Ethics panel fines Clinton Township supervisor
After funneling township jobs to members of his immediate family, Clinton Township Supervisor Blane Martin has paid his debt to the State Ethics Commission: an $800 fine.
In July, Martin was slapped with the fine after an Ethics Commission investigation found he had used his position for personal gain. The investigation report cites inappropriately-conducted township purchases from businesses owned separately by his wife and son.
According to the report, Martin also helped get his son, Tyler Martin, a township job for the summer of 2006 as part-time road worker -- an $8-per-hour position that has not been filled since 2007 due to financial constraints. According to the Ethics Commission, Tyler Martin received $760 that summer.
Tyler Martin was interviewed and hired that spring by the supervisors over two other applicants. Blane Martin and fellow Supervisor Jim Halstead informally agreed on hiring Martin, but Supervisor Donald Christy didn't think he had enough experience.
A few days later, Tyler Martin was told he was hired, and started work on June 6, a week before the supervisors officially voted to hire him by a 2-0 vote. Blane Martin abstained without giving a reason, according to the Ethics Commission.
The commission said the Martins' relationship was common knowledge in a township where they live in the same home.
When Blane Martin was about to be appointed as a supervisor in April 2006, according to the report, he encouraged the supervisors to choose Tyler Martin's sign-making business, Martin's Signs and Graphics, for three township projects without a formal vote.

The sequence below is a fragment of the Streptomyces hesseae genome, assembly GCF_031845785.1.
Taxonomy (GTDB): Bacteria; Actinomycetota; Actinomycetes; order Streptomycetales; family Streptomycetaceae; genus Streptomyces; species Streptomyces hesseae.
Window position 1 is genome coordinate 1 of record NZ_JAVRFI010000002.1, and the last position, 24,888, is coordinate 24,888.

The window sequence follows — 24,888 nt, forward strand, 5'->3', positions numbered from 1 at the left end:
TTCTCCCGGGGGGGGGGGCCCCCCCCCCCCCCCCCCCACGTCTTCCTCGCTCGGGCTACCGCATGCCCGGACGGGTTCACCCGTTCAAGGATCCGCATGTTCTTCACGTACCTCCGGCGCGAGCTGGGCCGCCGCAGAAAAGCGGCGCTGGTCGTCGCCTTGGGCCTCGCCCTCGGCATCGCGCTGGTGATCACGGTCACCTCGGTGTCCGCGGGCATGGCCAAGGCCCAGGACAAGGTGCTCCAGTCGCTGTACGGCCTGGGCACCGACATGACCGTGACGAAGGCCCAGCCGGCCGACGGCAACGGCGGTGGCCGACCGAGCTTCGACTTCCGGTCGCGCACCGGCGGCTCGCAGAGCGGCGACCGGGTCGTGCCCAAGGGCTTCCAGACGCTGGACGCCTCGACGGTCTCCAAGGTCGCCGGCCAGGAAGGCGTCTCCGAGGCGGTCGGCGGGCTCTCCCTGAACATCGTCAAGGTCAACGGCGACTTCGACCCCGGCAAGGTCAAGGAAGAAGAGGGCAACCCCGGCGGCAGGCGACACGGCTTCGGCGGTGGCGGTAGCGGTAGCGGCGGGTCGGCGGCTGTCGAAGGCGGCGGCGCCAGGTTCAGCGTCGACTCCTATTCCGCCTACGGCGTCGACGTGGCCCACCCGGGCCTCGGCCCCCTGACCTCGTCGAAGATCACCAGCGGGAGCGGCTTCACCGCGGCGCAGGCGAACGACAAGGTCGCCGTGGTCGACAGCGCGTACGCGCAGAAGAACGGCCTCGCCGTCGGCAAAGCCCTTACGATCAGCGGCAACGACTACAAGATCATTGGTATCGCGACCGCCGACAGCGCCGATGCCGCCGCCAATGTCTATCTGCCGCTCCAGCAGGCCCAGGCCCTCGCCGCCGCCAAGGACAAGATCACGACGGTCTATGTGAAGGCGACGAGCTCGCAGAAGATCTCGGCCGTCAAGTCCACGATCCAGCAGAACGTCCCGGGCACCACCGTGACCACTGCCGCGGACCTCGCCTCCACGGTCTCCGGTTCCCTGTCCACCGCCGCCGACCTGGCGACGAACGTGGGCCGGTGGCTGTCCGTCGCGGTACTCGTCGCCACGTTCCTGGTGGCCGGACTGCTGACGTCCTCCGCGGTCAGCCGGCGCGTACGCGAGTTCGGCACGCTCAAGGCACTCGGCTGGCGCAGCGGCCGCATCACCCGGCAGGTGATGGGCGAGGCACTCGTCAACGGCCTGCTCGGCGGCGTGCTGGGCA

The township spent a little more than $1,000 on signs for road closures, Adopt-a-Road and Spring Valley Park, without soliciting bids.
In June 2006, the township began buying clothing from Martin's Funwear, a business owned and operated by Blane Martin's wife, Donna Martin -- without soliciting bids.
The supervisors bought each of the four road workers a T-shirt and jacket, for a total cost of $163.
In both cases, Martin voted to approve paying the bills at a public meeting without mentioning his connection to the businesses.
Martin's Signs and Graphics and Martin's Funwear operate out of Blane Martin's home. Neither is incorporated in Pennsylvania, the Ethics Commission said.
Last March 24, Blane Martin testified that he didn't know he was acting on a conflict of interest that would benefit his family, and had not done so on purpose.
The township is no longer using his family businesses, he said Monday.
Martin, who lives on Knoch Road, has been a township road worker since April 1999.
He was appointed to the board of supervisors to fill a vacancy in April 2006. Last November, he was elected for a two-year term that began in January.
Martin said he's not sure he's going to seek another term when the current one ends in 2009.
"I've about had enough of the whole thing," he said Monday, declining further comment.
Mary Zacherl, supervisors' chairwoman, said she and everyone else involved in the investigation were forbidden to discuss it by the Ethics Commission.
Mike Gallagher, the township solicitor, said that as far as he knows, the consequences end there.
"He would pay the $800 fine or judgment over to the Ethics Commission and everybody moves forward."